Sketch: Coffee Leaf Rust

by Tochi

Sketches aren’t quite essays, and they’re, in my mind, a bit longer, a bit more detailed than vignettes. Another hybrid form that seems to have leaked out of me, and as I’ve nurtured hopes for this to become some sort of space where such homunculi are welcome, I figured, why not.

This one was written originally on 21 May 2013, four days before I left the country for the West Bank.


This morning, a good friend (a girl I’d taught with last summer) came to visit and, rested after a rather indulgent bit of dinner last night, I showed her our town library and we picked up sherbet from the Carvel’s downtown and she told me about a less-than-stellar trip to Florida and I forget what I told her about. As we’d exhausted pretty much all our options for local activities (it’s a small town), we set off for Hartford where we wandered Bushnell Park and talked about being kids then about being young adults then about what it might be like to be adults. She told me about some substitute teacher gigs and this one French class she subbed for without knowing a lick of French. I said, “you shoulda called me, I woulda come to your rescue,” only realizing later how many different ways I meant it. We ambled through the Capitol Building, squeezing in after a tour of adorable grade school kids. We felt a bit like fugitive teenagers, or at least I did.

It was too warm yet to continue walking outside, so we caught lunch at a new sushi restaurant that had some really good Chicken Teriyaki they let us sample first. We ate there (the Subway next door was our closest alternative), and I told her about boxing and about football in high school and about different ways of thinking when your body’s involved in something taxing and beautiful.

After lunch, we hopped back into her car and I warned her about the itis, which hit, sure enough, in about 45 mins. But, by then, we had circled through Hartford and bits of West Hartford twice, once without the aid of the GPS and distrustful of our own navigational competencies, and a second time with the GPS cataloguing our previous missteps as the correct way.

Eventually, we arrived at Elizabeth Park, my first time there, and found the Rose Gardens and she told me about all the different kinds of flowers they had there without even looking at the signs, and I said that one day in the future she would teach me how to garden, and she demurred and said it was her mother who was the gardener, and I only half-believed her. She pointed out the lilacs hanging off vines strapped to poles that connected in a thatched roof overhead. I told her about all the times I’d read of characters in novels smelling lilacs or smelling of lilacs and she urged me forward, and I sniffed at the flower. “So that’s what they were talking about,” I said with a kind of awe.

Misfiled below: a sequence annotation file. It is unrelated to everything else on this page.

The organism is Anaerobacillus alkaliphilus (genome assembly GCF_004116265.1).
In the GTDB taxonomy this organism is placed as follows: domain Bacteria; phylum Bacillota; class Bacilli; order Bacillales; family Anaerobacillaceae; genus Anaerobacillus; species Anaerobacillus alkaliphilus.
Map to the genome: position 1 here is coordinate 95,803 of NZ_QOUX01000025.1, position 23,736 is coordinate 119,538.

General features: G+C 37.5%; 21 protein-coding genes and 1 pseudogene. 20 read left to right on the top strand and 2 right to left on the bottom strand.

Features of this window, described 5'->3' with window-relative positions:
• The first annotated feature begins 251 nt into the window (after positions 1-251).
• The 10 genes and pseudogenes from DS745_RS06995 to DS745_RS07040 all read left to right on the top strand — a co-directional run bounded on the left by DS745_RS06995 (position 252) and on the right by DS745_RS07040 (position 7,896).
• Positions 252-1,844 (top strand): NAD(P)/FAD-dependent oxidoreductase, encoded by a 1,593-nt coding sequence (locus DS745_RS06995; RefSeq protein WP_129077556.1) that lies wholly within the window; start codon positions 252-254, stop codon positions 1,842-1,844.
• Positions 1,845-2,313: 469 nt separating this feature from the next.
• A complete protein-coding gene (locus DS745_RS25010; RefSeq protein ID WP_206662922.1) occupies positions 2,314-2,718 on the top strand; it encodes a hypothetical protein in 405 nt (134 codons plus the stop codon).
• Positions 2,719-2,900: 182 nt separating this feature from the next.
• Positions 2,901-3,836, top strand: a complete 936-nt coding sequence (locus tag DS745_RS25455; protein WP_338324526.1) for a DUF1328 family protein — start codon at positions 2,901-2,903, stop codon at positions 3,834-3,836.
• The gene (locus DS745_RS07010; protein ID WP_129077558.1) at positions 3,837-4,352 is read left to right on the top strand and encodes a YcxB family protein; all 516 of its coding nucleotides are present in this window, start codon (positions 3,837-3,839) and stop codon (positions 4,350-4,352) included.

She showed me where the herbs were, where the fragrance herbs were planted and which plot was for the medicinal herbs and she showed me the chocolate mint sprouts and said, “go ahead,” and that was when I bent down, pulled off a leaf, rubbed it between my thumb and forefinger, then chewed it. My fingertips smelled like Peppermint Patties and she giggled at me when I sniffed them.

Back in her car, she said she had to be in New York later today. We found our way back to Hartford and from there back to Newington. When she got out the car, she bear-hugged me and told me to be safe and looked at me in that half-joking, half-serious way that girl friends have in pretending to be your mother.

I stood in the driveway while she backed out, the both of us waving the whole time, until she rounded the corner and was out of sight.

I watched her go, then rolled our empty trash dumpster up the sloped driveway and came inside. I sniffed my fingertips, but the scent of chocolate mint was gone.